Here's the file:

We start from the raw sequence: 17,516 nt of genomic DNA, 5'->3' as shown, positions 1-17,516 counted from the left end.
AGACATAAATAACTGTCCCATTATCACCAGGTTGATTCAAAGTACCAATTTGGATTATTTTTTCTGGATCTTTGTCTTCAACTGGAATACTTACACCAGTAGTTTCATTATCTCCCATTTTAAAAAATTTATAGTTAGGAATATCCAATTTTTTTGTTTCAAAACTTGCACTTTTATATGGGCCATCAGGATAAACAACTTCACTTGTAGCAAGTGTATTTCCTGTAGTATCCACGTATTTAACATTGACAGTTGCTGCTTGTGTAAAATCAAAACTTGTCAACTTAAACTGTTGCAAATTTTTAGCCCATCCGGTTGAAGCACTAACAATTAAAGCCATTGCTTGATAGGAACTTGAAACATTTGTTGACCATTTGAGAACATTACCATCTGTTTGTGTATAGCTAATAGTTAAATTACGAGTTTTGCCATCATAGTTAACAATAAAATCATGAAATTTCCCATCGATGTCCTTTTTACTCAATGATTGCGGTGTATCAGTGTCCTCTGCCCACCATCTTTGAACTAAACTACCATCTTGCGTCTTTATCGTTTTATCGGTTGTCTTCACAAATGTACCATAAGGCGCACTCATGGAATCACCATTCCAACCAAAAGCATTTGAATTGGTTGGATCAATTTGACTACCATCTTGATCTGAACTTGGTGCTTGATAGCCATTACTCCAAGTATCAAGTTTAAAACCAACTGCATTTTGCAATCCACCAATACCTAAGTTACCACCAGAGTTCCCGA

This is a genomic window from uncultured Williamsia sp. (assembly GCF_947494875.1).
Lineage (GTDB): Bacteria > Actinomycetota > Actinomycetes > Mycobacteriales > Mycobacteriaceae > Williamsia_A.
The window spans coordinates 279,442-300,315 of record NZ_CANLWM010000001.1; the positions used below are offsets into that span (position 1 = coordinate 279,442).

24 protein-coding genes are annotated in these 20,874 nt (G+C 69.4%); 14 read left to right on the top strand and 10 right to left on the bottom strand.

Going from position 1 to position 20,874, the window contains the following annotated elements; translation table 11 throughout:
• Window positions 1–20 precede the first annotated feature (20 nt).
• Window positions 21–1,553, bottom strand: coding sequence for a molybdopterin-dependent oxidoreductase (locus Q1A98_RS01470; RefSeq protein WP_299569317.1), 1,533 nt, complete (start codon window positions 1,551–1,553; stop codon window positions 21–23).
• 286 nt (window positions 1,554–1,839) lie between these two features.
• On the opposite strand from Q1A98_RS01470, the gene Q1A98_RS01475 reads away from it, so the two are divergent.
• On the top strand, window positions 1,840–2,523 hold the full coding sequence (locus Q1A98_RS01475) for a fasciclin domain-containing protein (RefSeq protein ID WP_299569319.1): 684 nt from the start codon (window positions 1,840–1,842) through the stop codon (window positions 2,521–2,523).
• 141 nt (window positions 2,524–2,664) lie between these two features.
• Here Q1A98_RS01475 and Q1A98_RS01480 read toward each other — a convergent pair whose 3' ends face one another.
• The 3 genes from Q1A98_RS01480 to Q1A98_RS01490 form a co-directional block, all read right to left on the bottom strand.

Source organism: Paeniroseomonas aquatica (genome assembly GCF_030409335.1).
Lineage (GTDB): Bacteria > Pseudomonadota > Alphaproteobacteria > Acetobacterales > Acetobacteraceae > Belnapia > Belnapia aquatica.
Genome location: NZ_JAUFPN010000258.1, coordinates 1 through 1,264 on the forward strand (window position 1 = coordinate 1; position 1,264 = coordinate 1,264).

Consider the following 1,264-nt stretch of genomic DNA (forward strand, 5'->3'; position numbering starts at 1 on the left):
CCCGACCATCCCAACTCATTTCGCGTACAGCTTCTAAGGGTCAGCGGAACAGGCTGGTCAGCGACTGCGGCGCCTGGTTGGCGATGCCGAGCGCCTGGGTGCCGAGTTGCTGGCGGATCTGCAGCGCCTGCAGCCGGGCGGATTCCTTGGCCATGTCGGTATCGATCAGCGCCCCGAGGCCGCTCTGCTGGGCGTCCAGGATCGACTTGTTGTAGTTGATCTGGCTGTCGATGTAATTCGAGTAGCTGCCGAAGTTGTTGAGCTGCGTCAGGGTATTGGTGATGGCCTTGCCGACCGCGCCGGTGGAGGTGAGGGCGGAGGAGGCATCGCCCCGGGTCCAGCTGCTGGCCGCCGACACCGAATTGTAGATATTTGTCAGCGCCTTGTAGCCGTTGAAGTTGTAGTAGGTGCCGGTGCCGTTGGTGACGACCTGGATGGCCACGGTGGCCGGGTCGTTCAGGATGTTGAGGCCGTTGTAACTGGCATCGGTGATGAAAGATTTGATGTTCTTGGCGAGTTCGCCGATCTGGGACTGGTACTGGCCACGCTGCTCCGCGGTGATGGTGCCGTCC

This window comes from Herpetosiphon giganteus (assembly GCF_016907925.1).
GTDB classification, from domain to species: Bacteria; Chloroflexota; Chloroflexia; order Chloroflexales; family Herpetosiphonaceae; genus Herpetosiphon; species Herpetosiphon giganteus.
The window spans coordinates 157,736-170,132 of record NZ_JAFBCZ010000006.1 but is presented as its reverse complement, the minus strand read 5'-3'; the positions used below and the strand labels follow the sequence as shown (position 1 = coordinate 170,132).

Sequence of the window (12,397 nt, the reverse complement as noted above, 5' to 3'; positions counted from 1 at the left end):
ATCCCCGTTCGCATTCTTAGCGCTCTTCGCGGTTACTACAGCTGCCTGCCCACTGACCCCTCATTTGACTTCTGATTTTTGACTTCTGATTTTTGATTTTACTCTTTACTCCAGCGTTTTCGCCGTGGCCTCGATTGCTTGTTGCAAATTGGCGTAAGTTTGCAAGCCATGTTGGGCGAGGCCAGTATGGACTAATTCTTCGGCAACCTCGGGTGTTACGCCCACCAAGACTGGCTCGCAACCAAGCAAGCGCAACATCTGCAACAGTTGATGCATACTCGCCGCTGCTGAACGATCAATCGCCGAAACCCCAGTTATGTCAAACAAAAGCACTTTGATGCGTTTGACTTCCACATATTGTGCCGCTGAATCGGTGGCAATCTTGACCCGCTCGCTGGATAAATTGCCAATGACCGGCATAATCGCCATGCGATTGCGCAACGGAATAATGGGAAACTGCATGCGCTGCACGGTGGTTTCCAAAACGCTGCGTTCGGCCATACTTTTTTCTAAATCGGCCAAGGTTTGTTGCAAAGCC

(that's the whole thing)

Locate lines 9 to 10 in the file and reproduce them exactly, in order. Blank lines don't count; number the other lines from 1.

• Window positions 21–1,553, bottom strand: coding sequence for a molybdopterin-dependent oxidoreductase (locus Q1A98_RS01470; RefSeq protein WP_299569317.1), 1,533 nt, complete (start codon window positions 1,551–1,553; stop codon window positions 21–23).
• 286 nt (window positions 1,554–1,839) lie between these two features.